The incomplete nature of Schengen lies in the difficulty in overcoming the notion of national sovereignty. Indeed, the States' resistance to relinquishing their sovereign rights regarding border controls and internal security have made it difficult to develop and adapt the Schengen cooperation.
This firstly has involved the issue of external border controls. The principle of abolishing internal border controls means that these then fall to the area's external frontiers. But in the Schengen system and in application of the principle of sovereignty, the external border is the national one, which is controlled by the national authorities. Hence each State controls its share of the external border in the interest of the other States.
This system is based on the assumption that all of the States implement the common rules and exercise the same kind of control on entry into the Schengen area. Although this assumption was acceptable when the Schengen area only involved a small number of States with homogeneous practices, it has been weakened as the number of partner countries has grown. Since 1985 the eastern border of the Schengen area has increased significantly and now belongs to 10 States which guarantee its control from Finland in the North to Greece in the South. Moreover the difficulty in terms of this control is not the same depending on whether one is on the Aegean Sea or on the border between Estonia and Russia. Hence the myth of the uniform implementation of rules and controls is difficult to maintain.
For a long time however the evaluation of the controls undertaken on the external borders was based on an intergovernmental mechanism whose main goal it was to protect national sovereignty. In practice, the evaluations were undertaken by the States between themselves and on the basis of a pre-defined timetable, in other words, on invitation. It was only in 2013 that the States accepted a more integrated system providing for unplanned visits and the attribution of an overall coordination role to the European Commission in the introduction of the evaluation programmes.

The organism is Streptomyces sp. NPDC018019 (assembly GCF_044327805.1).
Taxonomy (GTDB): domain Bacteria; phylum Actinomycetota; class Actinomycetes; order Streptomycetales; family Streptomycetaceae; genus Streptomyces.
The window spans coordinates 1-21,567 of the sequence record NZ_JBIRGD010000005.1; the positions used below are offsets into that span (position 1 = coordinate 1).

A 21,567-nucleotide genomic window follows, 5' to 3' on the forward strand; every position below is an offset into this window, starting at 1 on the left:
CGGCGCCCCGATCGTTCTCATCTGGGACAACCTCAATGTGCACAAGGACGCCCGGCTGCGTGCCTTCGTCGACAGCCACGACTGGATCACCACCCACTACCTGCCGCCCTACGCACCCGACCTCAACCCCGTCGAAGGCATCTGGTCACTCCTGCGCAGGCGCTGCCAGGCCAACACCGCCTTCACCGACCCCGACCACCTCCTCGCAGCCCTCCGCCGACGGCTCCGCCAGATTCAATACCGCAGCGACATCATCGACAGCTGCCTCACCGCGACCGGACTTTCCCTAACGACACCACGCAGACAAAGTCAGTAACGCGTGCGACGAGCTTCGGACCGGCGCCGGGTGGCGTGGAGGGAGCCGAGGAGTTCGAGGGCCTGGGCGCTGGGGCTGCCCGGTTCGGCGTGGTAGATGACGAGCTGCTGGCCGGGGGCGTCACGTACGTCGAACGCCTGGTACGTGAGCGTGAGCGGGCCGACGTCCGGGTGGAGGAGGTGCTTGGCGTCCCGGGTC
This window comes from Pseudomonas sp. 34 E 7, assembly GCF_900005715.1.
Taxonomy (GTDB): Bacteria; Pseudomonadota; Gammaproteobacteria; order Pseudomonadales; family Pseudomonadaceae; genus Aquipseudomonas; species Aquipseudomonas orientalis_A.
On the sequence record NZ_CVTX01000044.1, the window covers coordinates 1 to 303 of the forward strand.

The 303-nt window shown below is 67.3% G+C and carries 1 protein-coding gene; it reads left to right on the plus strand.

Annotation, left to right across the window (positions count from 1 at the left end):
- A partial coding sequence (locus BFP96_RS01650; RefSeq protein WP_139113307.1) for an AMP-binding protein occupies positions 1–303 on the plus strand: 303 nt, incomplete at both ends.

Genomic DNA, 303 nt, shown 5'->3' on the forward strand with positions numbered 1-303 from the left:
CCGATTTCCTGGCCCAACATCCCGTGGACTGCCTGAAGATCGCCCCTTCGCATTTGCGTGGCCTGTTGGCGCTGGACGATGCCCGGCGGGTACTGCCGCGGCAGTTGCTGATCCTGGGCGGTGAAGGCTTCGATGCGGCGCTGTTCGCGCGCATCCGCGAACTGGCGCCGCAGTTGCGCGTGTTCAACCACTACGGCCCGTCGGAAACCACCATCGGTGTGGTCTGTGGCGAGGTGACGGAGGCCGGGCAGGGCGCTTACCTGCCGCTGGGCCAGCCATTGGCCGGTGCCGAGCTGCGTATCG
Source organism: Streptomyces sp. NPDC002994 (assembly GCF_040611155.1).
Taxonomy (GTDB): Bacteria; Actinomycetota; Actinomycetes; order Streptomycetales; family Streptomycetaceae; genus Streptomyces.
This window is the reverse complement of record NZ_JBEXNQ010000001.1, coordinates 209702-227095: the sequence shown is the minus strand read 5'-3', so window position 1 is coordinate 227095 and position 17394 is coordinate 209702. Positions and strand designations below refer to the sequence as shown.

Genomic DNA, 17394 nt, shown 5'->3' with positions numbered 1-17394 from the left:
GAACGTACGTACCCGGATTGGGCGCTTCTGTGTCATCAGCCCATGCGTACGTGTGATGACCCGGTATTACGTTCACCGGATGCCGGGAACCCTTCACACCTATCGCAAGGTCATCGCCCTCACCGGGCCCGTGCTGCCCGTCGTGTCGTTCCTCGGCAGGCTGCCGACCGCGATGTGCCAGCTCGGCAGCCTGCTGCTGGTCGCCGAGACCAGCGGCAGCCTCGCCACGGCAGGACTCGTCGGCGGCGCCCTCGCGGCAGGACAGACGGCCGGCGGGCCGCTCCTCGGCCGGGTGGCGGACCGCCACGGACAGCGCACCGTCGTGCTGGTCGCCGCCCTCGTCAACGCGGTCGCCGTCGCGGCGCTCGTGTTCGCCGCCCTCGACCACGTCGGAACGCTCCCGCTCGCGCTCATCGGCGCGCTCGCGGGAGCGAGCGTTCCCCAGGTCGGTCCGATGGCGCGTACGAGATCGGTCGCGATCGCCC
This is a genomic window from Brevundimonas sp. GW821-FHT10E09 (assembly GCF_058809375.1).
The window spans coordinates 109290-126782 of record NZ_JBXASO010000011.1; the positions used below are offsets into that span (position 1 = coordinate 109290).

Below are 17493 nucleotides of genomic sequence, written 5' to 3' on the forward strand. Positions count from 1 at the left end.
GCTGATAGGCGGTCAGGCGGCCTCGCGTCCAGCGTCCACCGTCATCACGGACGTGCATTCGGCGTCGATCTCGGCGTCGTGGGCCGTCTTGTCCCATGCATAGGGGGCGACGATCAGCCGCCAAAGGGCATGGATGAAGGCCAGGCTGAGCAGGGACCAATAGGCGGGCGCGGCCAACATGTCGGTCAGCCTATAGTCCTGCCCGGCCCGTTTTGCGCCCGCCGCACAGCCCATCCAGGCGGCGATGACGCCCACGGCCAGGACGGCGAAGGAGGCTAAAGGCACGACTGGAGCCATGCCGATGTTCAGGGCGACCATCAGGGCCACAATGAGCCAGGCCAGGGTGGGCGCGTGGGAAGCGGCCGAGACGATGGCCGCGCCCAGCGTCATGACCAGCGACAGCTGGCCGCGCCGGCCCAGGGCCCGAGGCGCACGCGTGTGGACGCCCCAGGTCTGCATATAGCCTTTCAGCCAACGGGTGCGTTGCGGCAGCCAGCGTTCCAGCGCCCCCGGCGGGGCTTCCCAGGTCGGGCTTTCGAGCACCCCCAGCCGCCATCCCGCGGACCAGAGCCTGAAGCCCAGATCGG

The influence of national sovereignty has also impeded the development of the security chapter in the Schengen cooperation. Hence all of the experts stress that the grip exercised by the States has affected the development of effective cooperation, particularly in terms of the exchange of information or the implementation of further measures. There is nothing surprising in this if we recall that this rationale is included in article 4 of the TEU, which stresses that national security remains the sole responsibility of the States.
Finally this approach has only enabled partial adaptation by Schengen to geopolitical transformation. Although the States have created Frontex for the coordination of the operational cooperation on the external borders in preparation of the opening of the Schengen area to the countries of central and eastern Europe, the adaptation to rapid, deep geopolitical changes has not followed suit. Hence it has been according to "a constant logic" with ill-adapted instruments that the Member States have faced the collapse of dictatorial regimes, which played the role of border guard, and also the destabilisation of entire regions, which in turn has forced millions of people fleeing war and terrorism into exile.
In reality the Schengen area, which is free of internal border controls, developed successfully as long as pressure on the system remained "acceptable". In support of some adaptations the Member States relied on the common rules and operational measures, whilst retaining control over their external borders. But the refugee crisis and the 2015 terrorist attacks highlighted the limits of this method, whether this involved the failings of the States in terms of border controls, the inadequate nature of the rules governing the distribution of the asylum seekers or the lacuna in police information exchange and cooperation.